Author Archives: vrotimmy

Sprint 3 Retrospective

With the conclusion of our last sprint, I’ll start by reflecting on the team performance. I think we went into this sprint pretty determined to get the backend fully up and running. Those of us who were involved in the backend development started working on trying to get the backend running in order to test each of the endpoints. Though the container was running, we were unable to use http calls to test any of the endpoints. We realized that there was a bigger issue than what we initially thought, resulting in us spending most of the sprint trying to get the backend server running. Another thing I would like to point out was that we had issues that were a bit too ambitious. We structured our sprint around the idea that we were going to have the backend running fairly quickly. And because of this we were essentially unable to do a good amount of issues because they required the backend to be running.

Reflecting back on my performance, I would say that I communicated well with the team at the start of the sprint. I discussed with my team during the sprint planning, helping the team structure what needed to be done for the upcoming sprint. At the beginning of the sprint, I assigned myself issue #31 in the backend, which was to test the removeInventory endpoint. I spent time trying to test with http calls but I was not getting any response. I then learned that we were having issues getting the backend to run, which explains why I was not getting a response. I think when it came to this point, I started becoming unproductive due to the fact that my assigned issue depended on the backend running.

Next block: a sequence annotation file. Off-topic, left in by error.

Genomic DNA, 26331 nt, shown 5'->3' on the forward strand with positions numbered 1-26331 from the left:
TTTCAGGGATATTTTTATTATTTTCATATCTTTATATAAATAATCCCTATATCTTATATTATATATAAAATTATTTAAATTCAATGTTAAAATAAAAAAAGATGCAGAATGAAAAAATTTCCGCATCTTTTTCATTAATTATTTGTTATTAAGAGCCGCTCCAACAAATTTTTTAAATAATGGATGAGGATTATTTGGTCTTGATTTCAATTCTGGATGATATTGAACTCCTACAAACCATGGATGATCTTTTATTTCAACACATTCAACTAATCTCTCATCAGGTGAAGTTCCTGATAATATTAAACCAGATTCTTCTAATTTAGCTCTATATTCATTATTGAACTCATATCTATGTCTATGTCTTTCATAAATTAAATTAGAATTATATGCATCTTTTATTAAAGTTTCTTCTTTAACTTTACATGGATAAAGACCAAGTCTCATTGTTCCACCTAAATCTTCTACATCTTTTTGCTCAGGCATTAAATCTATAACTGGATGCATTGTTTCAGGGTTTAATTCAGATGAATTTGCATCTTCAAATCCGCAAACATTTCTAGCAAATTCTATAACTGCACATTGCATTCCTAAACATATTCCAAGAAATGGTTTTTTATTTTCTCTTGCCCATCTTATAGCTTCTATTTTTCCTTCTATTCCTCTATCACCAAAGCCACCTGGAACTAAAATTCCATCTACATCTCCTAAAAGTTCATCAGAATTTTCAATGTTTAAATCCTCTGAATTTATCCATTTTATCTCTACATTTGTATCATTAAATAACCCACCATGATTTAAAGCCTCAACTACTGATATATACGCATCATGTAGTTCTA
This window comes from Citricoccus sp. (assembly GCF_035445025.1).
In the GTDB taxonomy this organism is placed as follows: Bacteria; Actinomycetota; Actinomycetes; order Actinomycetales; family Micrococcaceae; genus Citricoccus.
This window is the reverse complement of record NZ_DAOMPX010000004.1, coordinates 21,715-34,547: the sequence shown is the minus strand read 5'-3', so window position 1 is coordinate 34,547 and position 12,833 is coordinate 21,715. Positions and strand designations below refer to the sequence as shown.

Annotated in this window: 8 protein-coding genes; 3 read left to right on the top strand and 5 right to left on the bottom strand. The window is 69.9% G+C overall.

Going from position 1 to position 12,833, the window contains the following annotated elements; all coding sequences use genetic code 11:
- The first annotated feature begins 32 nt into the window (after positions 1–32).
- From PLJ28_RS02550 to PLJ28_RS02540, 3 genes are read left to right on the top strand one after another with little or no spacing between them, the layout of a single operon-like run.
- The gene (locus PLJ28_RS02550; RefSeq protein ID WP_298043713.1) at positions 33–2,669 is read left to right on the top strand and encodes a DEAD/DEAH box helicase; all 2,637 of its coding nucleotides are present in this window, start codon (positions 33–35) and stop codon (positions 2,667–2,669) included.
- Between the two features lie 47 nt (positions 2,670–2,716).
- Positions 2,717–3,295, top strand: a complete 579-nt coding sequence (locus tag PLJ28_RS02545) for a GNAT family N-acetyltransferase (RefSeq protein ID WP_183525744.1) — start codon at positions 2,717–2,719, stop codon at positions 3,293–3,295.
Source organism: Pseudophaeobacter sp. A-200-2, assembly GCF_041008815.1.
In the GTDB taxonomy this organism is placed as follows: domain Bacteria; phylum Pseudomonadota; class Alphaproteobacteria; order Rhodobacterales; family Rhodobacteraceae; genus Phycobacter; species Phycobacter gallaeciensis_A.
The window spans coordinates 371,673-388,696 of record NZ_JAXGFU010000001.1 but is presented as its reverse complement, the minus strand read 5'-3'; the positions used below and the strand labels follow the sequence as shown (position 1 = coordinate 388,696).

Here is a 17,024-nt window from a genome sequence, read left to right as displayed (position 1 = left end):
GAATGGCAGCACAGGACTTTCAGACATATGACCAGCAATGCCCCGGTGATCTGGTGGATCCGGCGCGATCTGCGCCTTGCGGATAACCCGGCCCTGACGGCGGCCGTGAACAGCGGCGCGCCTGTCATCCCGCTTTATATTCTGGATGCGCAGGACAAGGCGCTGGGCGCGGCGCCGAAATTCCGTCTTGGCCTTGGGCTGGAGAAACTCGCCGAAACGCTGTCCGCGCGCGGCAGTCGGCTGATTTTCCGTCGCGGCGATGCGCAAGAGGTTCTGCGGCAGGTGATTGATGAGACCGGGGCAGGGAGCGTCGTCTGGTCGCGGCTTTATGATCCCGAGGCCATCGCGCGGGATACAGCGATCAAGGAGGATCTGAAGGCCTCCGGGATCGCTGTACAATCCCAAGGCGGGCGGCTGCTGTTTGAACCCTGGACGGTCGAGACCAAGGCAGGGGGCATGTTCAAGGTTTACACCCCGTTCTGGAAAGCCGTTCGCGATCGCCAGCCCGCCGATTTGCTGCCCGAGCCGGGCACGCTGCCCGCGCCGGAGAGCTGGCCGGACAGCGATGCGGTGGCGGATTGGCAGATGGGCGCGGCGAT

As a team, we definitely could have improved in the communication aspect. At some points during the sprint it was a bit unclear as to what everyone was working on. Most of our progress came to a halt by the issues with the backend, and I think we should’ve put all hands on deck to look into the issues. I do also think we could’ve come up with more manageable issues. For example, a task such as implementing keycloak into the inventory system is something that we can’t gauge the weight of until we actually start working on it. We could’ve come up with issues to get the backend running as opposed to things to do after the backend is running.

Coming away from this sprint, I will need to remember to communicate with my team, engaging with them to see if they need help with anything. I think I should’ve spent more time looking at the entire structure of the project to get a better understanding of how it should work, that way I can look into issues as to why things aren’t running. I will also need to consider setting realistic goals and understanding what things can be done in certain time frames. I still learned a lot from these past three springs and I look forward to applying this knowledge to my professional career.

issue #31: Troubleshooting the removeInventory.js endpoint which was unsuccessful due to the backend not running as intended.
issue #3: Bundle items-api.0.1.0.yaml to be used in the backend.

From the blog CS@Worcester – Null Pointer by vrotimmy and used with permission of the author. All other rights reserved by the author.

Apprenticeship Pattern: Craft Over Art

For this week’s blog post, I took a look at the ‘Craft Over Art’ pattern. Now shifting from how to improve your skills as a developer, this pattern describes using your skills to make something that is useful for a customer. The pattern encourages us as craftsmen to mainly prioritize function over form. As stated in the pattern, “The things we build for customers can be beautiful but must be useful,” meaning one should try to maintain a balance between the two. Customers will usually value a quality working product over something impressive but unusable, so it is important to not put personal interests before a customer’s request. A good mindset to have is to be able to sacrifice beauty in favor of utility.